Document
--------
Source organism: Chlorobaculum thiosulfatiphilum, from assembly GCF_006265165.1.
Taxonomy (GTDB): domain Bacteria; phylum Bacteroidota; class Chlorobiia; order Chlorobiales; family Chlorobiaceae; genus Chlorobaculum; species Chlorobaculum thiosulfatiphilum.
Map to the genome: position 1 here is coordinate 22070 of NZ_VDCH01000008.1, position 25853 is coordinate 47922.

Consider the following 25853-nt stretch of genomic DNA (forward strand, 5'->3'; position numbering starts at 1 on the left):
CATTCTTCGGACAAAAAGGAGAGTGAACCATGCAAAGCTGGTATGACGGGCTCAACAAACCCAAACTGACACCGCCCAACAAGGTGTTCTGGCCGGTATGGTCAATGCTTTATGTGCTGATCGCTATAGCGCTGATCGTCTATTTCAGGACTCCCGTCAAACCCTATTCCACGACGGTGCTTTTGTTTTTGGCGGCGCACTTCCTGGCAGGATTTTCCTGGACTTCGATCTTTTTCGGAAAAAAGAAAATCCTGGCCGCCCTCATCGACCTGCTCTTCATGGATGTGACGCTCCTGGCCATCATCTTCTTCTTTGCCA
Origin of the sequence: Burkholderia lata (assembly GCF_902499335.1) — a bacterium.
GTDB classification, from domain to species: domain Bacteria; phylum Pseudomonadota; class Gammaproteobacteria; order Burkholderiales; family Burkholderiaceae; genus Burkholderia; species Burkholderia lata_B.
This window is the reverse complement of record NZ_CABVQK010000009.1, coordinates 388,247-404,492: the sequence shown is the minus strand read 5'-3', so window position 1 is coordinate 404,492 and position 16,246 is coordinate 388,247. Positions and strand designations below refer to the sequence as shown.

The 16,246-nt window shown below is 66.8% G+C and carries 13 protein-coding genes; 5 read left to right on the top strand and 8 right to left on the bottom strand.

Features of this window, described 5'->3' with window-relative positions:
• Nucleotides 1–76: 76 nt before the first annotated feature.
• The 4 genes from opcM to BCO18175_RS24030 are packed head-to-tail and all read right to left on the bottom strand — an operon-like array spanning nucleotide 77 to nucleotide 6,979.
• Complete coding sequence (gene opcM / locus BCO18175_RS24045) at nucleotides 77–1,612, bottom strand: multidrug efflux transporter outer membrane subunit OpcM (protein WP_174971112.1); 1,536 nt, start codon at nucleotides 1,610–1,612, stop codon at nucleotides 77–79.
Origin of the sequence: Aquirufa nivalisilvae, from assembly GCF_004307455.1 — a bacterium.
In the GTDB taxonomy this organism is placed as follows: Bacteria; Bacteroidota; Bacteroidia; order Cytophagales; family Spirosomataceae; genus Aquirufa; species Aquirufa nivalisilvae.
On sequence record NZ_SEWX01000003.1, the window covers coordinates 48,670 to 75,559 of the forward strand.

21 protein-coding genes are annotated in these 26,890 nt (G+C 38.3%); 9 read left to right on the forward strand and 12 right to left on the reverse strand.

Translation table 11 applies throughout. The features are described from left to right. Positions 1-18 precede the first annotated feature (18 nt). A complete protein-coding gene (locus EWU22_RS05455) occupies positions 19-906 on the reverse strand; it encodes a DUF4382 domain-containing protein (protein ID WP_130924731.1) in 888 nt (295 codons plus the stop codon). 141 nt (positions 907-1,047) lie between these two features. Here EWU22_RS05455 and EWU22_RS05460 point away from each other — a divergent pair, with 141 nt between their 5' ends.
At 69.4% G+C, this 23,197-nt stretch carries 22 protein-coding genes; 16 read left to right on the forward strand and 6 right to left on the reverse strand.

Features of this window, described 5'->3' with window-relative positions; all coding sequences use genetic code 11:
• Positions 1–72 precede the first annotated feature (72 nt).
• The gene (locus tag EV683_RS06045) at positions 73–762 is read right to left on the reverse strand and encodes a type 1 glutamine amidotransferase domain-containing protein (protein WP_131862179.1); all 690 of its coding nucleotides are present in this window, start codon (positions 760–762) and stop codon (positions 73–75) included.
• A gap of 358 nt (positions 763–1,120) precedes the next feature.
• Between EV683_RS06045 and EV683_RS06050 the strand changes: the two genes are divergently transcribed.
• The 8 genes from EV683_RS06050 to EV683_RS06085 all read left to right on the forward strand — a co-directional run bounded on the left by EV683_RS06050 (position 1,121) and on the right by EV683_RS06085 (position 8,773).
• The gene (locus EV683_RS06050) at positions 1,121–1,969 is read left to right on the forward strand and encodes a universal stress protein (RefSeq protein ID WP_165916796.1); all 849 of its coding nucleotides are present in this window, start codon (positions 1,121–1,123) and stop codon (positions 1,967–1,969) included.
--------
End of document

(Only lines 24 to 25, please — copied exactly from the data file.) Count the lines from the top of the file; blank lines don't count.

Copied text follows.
• Between EV683_RS06045 and EV683_RS06050 the strand changes: the two genes are divergently transcribed.
• The 8 genes from EV683_RS06050 to EV683_RS06085 all read left to right on the forward strand — a co-directional run bounded on the left by EV683_RS06050 (position 1,121) and on the right by EV683_RS06085 (position 8,773).